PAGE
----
Pregnant Pause 8 June 2001
Mid-Atlantic colleagues reported terrapins nesting as early as the third week of May. Our neighbors in Rhode Island began welcoming nesters this last weekend. So, we have balloons ready and champagne chilled waiting for Wellfleet turtles to scramble upland and plant the first eggs of the season. This morning marked an important milestone on the road to nesting. Two mature females, which were captured flowing through the rip in Blackfish Creek, were clearly gravid with eggs palpable.
Terrapin 1044 (20.5 centimeters and 1400 grams) and Turtle 1048 (18 centimeters and 1115 grams) both tested positive. The other mature female seen this morning, #1099 (17.7 centimeters and 975 grams) showed no obvious sign of gravidity. The rest of todays captures included two pre-pubescent females and two mature males. Of these seven turtles, three were recaptures and four were first timers.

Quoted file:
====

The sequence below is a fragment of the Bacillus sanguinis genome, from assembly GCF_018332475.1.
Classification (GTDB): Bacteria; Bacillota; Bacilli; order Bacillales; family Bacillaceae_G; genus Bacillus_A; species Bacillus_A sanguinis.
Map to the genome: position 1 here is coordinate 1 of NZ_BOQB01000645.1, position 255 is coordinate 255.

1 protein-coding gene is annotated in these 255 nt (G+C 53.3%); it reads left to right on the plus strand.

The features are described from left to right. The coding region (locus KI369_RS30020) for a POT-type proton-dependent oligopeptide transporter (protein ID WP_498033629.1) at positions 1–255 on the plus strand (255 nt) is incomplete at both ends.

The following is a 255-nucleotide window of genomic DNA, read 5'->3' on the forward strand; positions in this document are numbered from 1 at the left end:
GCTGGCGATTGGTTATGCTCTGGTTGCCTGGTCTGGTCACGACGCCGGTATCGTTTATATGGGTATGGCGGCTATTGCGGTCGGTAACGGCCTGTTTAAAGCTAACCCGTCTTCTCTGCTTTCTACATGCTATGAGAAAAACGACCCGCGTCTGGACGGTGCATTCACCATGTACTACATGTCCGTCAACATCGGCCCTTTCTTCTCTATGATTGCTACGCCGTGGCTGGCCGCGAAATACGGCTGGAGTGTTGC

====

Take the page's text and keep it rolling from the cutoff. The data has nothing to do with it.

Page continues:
Helping to spread the word across the Land of Ooze about our threatened diamondback terrapins and to increase awareness as nesting season approaches, the Cape Codder newspaper published an excellent article on how Lieutenant Islanders and all Wellfleetians make sacrifices to ensure the survival of terrapins on the Outer Cape. Ms. Doreen Leggett, who staffs the environment beat, wrote a compelling two page story that even included a comprehensive fact sheet on terrapins out here at the northern edge of their universe. Hats off to Doreen and the Cape Codder.